Keeping life’s legacy
I’ve used a fair amount of ink writing notes in a book my step-daughter, Amelia, gave me years ago, that book entitled “A Father’s Legacy.” What I wouldn’t give to have a book fully inked in by my daddy and my ma to refresh my memory bank of our fantastic times together, but even more importantly for their grandchildren and greats on down the line to catch a glimpse of their family before them.
As I try to do with these weekly ramblings when I can, I hope to inspire you readers to take the time to share your history with young-uns hung on your tree. It’s good for grands to know that their Great, Great, Great Grandpa was named Thomas Hall, for whom their Great Granddaddy, Thomas Hall Boggs, was named, and that handle followed to your writer, Junior, and finally stopped with the Third. A Great, great, great, grandson has the name Thomas and an additional Great bears the middle name of Hall. Whew! I think I got that right. Your turn to work on your tree names, readers.
With all the high-falooting places to go on vacations these days, it might interest young folks to hear about big day-long trips (or maybe two days) down to early Gulf Shores where there was one wooden hotel and a pier filling up the landscape, or to hear that the meal you most remember was Sunday dinner of roast beef, plenty of mashed potatoes and gravy, ice tea served in quart jars, and endless buttered rolls that I would challenge Preacher Elsberry to see if he could eat more of’em than I could.
No matter what all a fellow or gal has accomplished in life, the most compelling part of a life story, to my way of thinking, is the relating of happenings and folks seen through the eyes of a child. It was pretty big doings to play hopscotch in the middle of the dirt street where our house sat or getting excited when Ma agreed for us to eat our supper outside under the pecan tree on a summer night. I’ll never forget the night I went in the house from outside, and decided to concoct a special cold drink. I poured some tap water in a quart jar, squeezed in a couple of lemons, added some sugar and ice cubes from the metal lift up ice tray, and Shazam, I had invented a new drink … I thought.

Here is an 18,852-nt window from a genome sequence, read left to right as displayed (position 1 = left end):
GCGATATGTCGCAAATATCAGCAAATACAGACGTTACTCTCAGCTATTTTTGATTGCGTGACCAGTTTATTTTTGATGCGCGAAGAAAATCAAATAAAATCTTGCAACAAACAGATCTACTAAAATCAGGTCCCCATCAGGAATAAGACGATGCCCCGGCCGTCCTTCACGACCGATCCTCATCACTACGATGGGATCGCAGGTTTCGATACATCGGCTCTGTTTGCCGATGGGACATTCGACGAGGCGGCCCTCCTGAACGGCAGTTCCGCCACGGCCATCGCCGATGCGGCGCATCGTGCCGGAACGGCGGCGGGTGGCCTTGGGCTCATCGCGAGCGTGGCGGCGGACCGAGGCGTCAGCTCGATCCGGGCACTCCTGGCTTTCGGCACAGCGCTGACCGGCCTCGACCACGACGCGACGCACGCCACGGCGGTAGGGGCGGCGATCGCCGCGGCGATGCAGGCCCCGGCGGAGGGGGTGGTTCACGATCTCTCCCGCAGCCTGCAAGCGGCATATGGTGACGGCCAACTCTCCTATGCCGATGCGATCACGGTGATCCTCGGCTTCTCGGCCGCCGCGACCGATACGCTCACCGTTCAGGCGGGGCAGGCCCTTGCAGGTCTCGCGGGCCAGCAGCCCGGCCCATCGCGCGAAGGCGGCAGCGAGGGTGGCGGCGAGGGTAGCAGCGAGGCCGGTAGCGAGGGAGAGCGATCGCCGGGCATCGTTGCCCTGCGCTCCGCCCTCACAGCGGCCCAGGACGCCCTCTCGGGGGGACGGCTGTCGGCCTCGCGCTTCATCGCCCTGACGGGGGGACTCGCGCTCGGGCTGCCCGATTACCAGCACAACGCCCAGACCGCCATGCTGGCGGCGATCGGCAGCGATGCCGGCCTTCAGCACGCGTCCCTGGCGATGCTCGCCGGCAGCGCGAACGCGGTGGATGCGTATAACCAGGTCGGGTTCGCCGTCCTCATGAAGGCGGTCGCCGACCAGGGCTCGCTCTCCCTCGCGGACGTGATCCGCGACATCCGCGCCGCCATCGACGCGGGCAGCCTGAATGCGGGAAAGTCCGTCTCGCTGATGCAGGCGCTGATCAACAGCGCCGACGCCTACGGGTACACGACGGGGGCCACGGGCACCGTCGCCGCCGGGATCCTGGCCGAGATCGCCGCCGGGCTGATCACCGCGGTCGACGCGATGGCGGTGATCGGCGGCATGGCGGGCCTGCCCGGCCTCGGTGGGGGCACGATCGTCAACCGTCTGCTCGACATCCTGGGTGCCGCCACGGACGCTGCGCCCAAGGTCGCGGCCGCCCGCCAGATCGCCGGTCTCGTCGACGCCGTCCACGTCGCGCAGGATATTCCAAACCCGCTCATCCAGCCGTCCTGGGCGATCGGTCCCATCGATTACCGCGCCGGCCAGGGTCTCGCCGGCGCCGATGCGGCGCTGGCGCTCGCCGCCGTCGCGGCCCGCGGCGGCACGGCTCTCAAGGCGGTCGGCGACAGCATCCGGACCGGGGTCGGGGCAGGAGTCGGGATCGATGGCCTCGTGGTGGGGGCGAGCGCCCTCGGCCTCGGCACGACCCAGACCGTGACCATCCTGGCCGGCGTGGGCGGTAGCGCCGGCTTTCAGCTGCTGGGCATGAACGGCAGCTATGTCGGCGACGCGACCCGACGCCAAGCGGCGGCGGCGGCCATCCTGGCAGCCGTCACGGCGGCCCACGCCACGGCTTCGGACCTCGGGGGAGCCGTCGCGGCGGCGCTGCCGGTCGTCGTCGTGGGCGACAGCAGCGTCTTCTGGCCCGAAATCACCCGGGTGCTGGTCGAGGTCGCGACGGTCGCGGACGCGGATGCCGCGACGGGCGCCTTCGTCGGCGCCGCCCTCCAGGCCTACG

It wouldn’t hurt my grands to know their papa was happily and comfortably raised in a modest two bedroom wood framed house heated with coal until space heaters came along, and cooled with window fans. There were 3XA acres for neighborhood football and baseball, and raising a fine size garden annually. None of us even thought about the tiny size of Ma’s kitchen when we crowded in there to make pull candy, but that was good taffy.
Amelia’s little book asked me to write about my favorite indoor activity, and since we didn’t have a TV, I wrote, “Ma’s cooking, and listening to the radio.”
The first toy I recall was a stuffed giraffe named 34J, which was our telephone number, and my first dog was a red Cocker named Mickey.
Have you written down the names of your best friends, favorite Sunday School and school teachers, the name of the preacher who baptized you, or your first part time job like baby sitting or chunking the Mobile Press Register about daylight every morning? Have you ever chuckled and confided to the youngsters that your earliest memory of church was falling asleep at the night service, or trying to keep from laughing out loud when some woman sang a solo, and had trouble hitting the high notes?
Do the boys and girls in your family know how much a part of life visiting and being visited in the neighborhood was, and how important was the love and concern for each other from one end of the street to the other, and in between?
There’s so much more to share, and we ought to let newer generations, as well as future ones not yet born, know and understand that sitting around the table three times a day as a family was one of the things that made that family what it was.. .back in those golden and olden days that made us who we are.
— Tom Boggs is a columnist for the Demopolis Times and a native of Marengo County. His column,“Days Gone Bye,”
(This column originally appeared in the Wednesday, April 17 issue of the Demopolis Times.)